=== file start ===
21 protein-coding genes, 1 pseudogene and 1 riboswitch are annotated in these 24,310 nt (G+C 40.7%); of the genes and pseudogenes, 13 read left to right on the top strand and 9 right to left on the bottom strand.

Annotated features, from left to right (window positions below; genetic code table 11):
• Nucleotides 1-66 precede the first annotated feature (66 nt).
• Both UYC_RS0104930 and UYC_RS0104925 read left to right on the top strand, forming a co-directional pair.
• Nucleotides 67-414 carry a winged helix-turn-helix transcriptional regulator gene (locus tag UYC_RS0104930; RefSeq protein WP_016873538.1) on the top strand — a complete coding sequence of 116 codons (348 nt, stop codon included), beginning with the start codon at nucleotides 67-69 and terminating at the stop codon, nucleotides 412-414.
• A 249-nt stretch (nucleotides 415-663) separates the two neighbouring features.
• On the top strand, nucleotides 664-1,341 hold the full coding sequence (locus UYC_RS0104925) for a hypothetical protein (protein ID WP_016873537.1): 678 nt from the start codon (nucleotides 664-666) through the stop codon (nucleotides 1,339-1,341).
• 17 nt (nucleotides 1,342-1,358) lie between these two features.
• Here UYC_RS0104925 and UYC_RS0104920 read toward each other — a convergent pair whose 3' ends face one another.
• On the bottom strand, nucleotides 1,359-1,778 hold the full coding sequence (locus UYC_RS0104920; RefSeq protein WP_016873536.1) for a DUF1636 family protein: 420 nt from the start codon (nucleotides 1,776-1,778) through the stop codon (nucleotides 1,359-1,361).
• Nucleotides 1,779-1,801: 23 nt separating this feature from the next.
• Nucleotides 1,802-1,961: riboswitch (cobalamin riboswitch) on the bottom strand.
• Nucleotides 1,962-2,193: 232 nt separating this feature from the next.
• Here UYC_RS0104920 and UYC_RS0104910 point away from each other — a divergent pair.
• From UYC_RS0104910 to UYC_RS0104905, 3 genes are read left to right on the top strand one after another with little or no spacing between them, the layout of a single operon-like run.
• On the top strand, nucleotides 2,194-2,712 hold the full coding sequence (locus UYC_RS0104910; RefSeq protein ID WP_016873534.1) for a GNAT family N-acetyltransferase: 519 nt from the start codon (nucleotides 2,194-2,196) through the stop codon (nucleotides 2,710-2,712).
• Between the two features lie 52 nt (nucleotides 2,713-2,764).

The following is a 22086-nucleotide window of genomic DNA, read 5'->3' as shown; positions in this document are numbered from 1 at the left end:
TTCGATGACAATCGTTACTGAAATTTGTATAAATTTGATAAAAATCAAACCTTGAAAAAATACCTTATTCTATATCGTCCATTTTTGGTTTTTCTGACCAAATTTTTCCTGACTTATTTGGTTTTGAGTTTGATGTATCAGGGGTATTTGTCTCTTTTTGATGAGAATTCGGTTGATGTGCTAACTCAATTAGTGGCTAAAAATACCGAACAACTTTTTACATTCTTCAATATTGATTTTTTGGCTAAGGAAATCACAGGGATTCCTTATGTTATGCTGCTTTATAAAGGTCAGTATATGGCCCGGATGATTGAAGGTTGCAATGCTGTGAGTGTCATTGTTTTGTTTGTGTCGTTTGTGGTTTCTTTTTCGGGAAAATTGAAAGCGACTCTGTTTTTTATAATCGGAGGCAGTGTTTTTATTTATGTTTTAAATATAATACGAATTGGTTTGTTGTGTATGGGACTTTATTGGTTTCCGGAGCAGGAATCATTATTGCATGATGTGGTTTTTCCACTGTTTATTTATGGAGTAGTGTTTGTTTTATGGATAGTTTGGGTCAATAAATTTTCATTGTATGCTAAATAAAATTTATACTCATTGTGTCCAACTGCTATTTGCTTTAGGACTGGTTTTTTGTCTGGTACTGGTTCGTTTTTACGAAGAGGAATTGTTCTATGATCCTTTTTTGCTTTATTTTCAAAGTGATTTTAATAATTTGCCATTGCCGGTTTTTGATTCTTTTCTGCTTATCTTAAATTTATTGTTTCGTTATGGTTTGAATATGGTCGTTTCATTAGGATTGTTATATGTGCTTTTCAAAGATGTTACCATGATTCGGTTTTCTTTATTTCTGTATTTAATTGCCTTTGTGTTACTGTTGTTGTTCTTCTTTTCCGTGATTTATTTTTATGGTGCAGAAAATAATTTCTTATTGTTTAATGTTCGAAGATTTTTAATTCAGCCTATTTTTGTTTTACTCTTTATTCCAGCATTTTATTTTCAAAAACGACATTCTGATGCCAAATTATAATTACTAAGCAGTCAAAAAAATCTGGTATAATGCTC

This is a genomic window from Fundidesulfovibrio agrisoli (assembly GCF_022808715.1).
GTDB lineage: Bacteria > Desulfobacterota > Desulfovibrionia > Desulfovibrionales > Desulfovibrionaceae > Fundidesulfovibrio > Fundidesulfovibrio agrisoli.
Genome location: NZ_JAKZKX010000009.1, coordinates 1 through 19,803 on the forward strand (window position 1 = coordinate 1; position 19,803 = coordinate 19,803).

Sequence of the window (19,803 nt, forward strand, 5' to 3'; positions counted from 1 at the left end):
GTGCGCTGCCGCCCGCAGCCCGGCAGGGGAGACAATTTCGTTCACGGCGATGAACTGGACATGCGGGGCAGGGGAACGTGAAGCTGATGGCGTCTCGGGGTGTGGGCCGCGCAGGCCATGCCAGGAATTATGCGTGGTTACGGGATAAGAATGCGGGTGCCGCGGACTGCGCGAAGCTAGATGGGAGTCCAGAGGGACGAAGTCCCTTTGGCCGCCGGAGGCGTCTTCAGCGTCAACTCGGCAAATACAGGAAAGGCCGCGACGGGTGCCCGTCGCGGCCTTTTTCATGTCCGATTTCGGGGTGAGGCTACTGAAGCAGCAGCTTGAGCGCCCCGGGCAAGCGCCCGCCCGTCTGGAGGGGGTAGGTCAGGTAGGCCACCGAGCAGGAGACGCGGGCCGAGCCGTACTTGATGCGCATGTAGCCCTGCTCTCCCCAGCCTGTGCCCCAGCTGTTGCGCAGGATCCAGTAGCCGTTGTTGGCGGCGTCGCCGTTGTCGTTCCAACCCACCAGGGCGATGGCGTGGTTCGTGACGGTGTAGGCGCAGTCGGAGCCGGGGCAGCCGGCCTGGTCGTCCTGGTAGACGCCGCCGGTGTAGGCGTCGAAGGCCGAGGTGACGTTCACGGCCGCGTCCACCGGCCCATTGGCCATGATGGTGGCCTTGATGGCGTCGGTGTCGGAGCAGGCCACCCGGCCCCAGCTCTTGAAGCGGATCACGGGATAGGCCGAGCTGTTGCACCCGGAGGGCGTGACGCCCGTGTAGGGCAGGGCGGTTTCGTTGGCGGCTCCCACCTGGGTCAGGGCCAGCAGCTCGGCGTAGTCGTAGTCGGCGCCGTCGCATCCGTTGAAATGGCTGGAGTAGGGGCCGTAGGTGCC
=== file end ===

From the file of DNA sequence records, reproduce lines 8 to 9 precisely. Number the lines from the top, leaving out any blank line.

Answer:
• 17 nt (nucleotides 1,342-1,358) lie between these two features.
• Here UYC_RS0104925 and UYC_RS0104920 read toward each other — a convergent pair whose 3' ends face one another.